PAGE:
• Microsoft has come a long way to become a cloud company with Azure IaaS, online applications and services, while other potential acquirers are struggling.
  • Microsoft CEO Satya Nadella is a visionary leader and his relationship with Marc Benioff is unique.
  • Microsoft and Salesforce are both excellent at developing partner ecosystems and nurturing vibrant developer communities that they will need to compete with Amazon AWS.
  • Microsoft has more cash than the other rumored acquirers combined. 

Oracle and SAP are both struggling with their SaaS acquisitions. IBM and HP are not true application software companies. Lastly, Google and Apple are busy competing in other markets. 

Chris Kocher, founder and managing director, Grey Heron: 

Usual suspects:

  • SAP: possible until their CEO, Bill McDermott dissed SF.com as overvalued.
  • Oracle: could accelerate lagging cloud efforts – but imagine Benioff working for Ellison again.
  • Microsoft: broke off talks with $20 billion valuation differences but would have been an integration mess with overlapping platforms, tools and apps. 

Long shots:

  • Apple: prefers smaller acquisitions but it could help shore up enterprise initiatives.
  • Google: in need of diversifying ad revenues. Salesforce would bring a breadth of accounts, platforms and applications in short order.
  • Amazon: AWS could benefit from higher margin, value-add applications and tools to up their game in the enterprise. 

And the winner is … 

No one. Salesforce is an extremely strong company on its own. Momentum, vibrant culture, next-generation cloud offerings, broad partner ecosystem and no legacy baggage lead to high valuation, pricing it beyond existing buyers’ appetite. 

Marc, unless they start throwing $100 billion your way, stay independent.” 

Jeffrey M. Kaplan, managing director, THINKstrategies:  

Jeff Kaplan“I don’t expect Salesforce.com to be acquired soon because the company’s valuation is too high, and the risks of losing many employees and customers are too great. However, one or more of the companies that have been identified as potential acquirers may be willing to absorb the costs and take these risks in order to acquire Salesforce.com’s customer base, platform capabilities and staff even if it means disrupting its operations and possibly derailing its momentum.” 

Dalia Asterbadi, a pioneer in in technology-driven marketing communications and sales analytics, is CEO and founder of realSociable, a company focused on social insight for deeper engagement with customers. Engineer, inspirational speaker and author, her latest book is titled “The 21 Immutable Plays of Prospecting: The Truth Behind a Winning Culture and Bridging the Gap between Sales and Marketing.”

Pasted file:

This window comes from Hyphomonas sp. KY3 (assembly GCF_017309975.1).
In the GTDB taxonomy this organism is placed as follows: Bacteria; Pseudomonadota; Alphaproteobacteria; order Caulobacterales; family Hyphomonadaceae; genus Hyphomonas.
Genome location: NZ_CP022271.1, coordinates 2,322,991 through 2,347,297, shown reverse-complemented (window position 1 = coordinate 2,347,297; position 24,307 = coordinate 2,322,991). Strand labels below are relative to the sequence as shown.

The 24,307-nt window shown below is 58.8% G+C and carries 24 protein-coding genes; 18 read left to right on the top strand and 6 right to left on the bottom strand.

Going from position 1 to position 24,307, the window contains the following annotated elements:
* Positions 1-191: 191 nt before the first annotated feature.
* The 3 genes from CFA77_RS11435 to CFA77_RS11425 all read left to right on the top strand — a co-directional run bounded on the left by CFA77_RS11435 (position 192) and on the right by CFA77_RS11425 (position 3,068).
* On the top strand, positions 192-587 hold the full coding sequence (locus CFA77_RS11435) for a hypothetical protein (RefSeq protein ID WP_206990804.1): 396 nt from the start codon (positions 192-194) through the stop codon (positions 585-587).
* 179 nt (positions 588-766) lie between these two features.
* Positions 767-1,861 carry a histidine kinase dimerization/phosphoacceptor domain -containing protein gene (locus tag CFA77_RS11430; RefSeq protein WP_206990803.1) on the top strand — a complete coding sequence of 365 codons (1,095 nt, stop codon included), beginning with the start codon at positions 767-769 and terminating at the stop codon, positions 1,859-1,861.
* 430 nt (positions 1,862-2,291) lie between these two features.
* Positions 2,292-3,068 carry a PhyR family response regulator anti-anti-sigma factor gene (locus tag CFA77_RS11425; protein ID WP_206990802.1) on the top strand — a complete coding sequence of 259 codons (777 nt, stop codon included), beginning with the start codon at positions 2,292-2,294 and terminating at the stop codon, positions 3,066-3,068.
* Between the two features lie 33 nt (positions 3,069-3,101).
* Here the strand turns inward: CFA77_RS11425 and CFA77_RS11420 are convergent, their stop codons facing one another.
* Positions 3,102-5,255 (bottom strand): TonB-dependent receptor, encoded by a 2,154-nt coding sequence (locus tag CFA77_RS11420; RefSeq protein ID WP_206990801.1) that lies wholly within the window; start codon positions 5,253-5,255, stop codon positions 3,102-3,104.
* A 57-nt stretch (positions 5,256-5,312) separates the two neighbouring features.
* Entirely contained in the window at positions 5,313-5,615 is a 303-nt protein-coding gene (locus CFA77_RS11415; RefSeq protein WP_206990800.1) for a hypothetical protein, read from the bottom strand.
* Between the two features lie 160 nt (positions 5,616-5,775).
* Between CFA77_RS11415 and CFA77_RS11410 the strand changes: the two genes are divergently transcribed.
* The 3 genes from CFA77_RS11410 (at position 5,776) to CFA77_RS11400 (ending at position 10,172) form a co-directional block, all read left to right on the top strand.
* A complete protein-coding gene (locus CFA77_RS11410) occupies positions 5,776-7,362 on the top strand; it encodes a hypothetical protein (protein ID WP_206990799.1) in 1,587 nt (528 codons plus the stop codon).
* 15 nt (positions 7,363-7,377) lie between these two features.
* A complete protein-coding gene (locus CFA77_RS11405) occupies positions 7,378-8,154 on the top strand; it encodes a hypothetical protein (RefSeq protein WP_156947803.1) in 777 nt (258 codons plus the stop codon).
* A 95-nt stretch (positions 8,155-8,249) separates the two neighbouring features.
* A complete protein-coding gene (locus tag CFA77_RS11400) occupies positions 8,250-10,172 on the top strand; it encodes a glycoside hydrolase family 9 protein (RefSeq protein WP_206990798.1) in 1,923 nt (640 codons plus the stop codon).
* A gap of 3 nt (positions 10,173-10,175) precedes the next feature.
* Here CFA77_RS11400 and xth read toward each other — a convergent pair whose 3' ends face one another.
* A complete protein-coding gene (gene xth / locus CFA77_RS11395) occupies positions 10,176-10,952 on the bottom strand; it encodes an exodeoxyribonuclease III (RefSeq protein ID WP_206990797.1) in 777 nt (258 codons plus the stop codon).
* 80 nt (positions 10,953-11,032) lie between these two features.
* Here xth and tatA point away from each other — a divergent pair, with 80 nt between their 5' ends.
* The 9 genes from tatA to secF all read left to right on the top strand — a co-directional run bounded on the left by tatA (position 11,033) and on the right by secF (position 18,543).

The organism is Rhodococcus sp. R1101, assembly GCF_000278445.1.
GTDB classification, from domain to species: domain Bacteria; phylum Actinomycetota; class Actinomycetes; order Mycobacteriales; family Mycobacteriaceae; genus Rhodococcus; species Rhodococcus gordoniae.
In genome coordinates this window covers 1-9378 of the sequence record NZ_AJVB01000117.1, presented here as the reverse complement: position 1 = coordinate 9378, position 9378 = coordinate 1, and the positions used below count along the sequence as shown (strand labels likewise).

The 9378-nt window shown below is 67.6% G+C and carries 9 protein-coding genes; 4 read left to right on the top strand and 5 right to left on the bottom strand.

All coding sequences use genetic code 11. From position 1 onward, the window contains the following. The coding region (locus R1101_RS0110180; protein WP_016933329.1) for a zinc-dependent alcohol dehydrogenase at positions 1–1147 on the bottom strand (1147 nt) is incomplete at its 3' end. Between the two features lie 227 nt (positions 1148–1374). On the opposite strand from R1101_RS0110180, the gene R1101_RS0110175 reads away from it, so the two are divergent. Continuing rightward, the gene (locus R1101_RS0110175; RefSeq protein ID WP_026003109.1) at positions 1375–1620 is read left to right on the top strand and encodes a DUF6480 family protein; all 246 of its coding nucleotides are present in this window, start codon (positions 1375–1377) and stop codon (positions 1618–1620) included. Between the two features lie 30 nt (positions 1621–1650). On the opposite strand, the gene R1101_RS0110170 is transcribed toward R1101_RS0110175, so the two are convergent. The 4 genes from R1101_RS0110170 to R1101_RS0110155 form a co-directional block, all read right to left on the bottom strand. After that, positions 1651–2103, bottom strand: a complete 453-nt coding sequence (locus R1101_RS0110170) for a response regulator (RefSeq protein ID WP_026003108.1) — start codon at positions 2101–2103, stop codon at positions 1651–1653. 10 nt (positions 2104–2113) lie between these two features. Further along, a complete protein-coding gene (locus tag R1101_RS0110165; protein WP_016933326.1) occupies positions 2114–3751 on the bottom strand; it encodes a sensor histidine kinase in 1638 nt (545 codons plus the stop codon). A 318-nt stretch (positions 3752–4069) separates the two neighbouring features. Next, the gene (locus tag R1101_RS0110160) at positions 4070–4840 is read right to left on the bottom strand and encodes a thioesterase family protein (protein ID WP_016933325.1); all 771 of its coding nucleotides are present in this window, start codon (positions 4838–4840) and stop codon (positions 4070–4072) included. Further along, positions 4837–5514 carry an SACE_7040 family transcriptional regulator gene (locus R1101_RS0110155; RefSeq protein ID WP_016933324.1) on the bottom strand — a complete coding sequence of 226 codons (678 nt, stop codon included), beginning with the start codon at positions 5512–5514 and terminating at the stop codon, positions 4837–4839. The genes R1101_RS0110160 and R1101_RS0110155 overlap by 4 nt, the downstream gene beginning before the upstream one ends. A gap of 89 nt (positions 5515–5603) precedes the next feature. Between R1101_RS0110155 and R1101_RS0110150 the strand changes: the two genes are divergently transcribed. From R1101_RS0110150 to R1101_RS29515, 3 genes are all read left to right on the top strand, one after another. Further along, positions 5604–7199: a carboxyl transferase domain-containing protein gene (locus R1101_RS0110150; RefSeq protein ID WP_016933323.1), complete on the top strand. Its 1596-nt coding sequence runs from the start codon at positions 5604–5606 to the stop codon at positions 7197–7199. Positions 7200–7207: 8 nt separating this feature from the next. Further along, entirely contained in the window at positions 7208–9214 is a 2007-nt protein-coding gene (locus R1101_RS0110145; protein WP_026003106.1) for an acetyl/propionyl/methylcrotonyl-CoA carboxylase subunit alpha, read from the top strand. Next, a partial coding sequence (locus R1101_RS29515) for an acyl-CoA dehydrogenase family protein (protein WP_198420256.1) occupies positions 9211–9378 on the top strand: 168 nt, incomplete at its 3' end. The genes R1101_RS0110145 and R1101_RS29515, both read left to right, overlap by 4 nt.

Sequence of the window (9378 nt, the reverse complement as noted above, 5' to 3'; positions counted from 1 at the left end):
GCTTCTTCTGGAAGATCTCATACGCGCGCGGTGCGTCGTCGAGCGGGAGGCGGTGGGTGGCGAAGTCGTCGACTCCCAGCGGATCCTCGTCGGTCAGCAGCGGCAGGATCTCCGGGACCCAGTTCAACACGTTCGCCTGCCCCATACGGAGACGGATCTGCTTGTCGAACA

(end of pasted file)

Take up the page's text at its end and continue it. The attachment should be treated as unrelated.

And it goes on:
Jeffrey Kaplan is the managing director of THINKstrategies, founder of the Cloud Computing Showplace and host of the Connected Cloud Summit focused on the IoT market on September 18 in Boston, MA. He can be reached at jkaplan@thinkstrategies.com.  

Chris Kocher is a founder and managing director of Grey Heron, a high-tech business strategy consulting and advisory firm. In addition to managing pioneering products at HP and a business unit at Symantec, he has advised over 100 high-tech companies. He specializes in increasing revenues and growing company valuations by helping management teams identify new business opportunities and developing strategies to accelerate adoption in evolving markets like IoT, big data, cloud and mobile. Contact him at kocher@greyheron.com

Christopher Lochhead is a veteran CMO turned strategy advisor who is a co-founder and partner at Play Bigger Advisors. 

Omid Razavi is a cloud sales and customer success leader and currently advisor to software and technology companies to grow and/or transform their sales, services and operations for the cloud. Dr. Razavi has over 20 years of leadership experience in managing sales and services at various companies in Silicon Valley. He may be reached at LinkedIn and Twitter. 

Toby Redshaw is CEO of Kevington Advisors and a leading authority on leveraging modern IT for competitive advantage. He has 30 years’ experience leading technology efforts in change-intensive environments from both business and CIO perspectives at FedEx, Motorola, American Express and Aviva as well as several startups. He has served on several boards, both private and public. Toby is chairman emeritus of the Kellogg Innovation Network and was chairman of the RosettaNet Council in Telecomm. Contact him at Toby@kevingtonadvisors.com. 

Paul Ressler is a consultant specializing in service delivery for SaaS, cloud computing and managed services. As the principal of The Cirrostratus Group, Paul helps his clients improve customer satisfaction, raise service margins, introduce profitable new services, and transition to the SaaS business model.